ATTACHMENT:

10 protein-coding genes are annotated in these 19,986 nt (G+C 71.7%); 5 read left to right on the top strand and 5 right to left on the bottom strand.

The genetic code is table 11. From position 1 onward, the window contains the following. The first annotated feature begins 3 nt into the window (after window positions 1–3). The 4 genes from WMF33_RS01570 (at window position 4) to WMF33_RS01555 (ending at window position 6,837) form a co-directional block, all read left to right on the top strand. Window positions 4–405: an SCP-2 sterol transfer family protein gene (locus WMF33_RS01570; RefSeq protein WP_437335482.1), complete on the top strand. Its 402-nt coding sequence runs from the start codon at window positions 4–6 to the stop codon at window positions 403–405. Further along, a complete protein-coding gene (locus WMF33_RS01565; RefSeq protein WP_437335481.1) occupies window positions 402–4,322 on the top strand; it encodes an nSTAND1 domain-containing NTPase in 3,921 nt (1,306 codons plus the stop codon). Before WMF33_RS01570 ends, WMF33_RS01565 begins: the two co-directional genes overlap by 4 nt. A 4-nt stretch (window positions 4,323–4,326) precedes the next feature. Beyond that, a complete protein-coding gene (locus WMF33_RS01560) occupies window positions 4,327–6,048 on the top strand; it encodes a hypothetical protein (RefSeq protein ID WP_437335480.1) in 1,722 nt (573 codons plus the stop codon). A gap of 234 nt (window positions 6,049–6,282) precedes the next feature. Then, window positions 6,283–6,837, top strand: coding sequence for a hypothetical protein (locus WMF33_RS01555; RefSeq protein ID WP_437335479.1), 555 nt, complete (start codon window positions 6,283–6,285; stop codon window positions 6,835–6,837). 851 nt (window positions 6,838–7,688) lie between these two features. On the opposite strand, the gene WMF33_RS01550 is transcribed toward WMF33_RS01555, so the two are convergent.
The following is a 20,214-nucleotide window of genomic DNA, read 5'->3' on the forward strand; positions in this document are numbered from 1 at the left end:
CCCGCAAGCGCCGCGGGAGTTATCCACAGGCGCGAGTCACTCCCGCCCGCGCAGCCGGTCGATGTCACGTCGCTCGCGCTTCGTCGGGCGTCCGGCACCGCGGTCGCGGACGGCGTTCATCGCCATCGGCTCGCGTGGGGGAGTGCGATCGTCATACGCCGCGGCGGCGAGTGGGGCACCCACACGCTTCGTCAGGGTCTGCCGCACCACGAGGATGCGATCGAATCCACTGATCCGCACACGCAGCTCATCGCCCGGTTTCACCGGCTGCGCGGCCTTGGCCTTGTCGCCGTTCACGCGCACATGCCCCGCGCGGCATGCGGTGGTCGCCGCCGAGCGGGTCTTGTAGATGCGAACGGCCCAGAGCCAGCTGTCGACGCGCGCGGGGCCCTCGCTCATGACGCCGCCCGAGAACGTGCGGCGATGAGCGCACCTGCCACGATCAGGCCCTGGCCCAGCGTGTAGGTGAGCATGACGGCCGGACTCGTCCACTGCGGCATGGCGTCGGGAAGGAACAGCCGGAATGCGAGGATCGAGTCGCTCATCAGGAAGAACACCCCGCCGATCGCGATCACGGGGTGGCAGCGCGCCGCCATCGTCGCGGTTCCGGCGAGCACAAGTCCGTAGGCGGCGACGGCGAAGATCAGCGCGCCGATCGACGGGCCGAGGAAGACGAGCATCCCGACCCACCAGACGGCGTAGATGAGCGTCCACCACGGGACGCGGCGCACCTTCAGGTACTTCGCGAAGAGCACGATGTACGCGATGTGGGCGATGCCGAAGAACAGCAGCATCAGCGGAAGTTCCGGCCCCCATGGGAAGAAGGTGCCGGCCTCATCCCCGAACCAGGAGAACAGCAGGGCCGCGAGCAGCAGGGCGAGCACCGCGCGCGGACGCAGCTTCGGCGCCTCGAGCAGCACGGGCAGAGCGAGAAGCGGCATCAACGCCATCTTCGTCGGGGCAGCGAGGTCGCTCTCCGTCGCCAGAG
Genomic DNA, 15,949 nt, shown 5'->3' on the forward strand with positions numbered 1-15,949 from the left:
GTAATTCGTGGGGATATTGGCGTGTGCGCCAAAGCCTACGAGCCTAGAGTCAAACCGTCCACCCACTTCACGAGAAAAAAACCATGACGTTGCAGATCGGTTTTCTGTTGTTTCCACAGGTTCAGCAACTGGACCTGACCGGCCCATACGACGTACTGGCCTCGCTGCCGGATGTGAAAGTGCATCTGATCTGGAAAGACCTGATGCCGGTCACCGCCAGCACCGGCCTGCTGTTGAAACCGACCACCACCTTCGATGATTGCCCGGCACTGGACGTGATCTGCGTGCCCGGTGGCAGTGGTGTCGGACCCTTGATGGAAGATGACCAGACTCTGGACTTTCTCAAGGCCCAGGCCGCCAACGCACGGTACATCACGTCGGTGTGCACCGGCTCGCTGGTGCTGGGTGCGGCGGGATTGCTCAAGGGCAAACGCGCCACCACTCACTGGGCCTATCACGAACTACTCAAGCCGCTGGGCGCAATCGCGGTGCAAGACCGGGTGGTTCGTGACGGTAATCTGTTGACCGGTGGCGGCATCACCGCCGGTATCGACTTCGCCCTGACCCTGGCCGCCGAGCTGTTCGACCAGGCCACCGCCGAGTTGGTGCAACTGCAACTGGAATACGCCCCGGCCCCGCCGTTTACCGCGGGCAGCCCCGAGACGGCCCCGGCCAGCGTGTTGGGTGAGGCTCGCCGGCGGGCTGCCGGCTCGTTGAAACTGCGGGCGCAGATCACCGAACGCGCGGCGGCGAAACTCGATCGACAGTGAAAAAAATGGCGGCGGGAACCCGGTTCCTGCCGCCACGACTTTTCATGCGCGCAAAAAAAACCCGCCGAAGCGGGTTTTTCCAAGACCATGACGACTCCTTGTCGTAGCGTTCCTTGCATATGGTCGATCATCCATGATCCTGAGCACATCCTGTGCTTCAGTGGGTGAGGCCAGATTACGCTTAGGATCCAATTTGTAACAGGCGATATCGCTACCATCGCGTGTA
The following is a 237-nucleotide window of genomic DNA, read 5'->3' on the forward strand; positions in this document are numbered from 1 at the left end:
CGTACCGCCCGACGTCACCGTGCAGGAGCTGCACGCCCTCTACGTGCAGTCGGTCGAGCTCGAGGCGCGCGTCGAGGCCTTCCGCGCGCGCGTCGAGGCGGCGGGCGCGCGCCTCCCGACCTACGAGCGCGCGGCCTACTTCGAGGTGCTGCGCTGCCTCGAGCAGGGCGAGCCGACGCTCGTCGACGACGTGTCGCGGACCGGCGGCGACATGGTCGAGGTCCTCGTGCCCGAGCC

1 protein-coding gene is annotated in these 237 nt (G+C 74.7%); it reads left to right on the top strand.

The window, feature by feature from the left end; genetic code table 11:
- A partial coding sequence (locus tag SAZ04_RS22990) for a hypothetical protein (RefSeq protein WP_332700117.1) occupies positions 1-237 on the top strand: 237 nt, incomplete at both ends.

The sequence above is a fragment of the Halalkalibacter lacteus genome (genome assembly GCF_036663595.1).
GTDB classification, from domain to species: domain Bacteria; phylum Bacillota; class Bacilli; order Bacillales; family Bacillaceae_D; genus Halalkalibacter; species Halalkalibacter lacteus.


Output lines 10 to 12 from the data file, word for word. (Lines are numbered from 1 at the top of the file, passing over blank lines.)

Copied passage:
The window, feature by feature from the left end; genetic code table 11:
- A partial coding sequence (locus tag SAZ04_RS22990) for a hypothetical protein (RefSeq protein WP_332700117.1) occupies positions 1-237 on the top strand: 237 nt, incomplete at both ends.

The sequence above is a fragment of the Halalkalibacter lacteus genome (genome assembly GCF_036663595.1).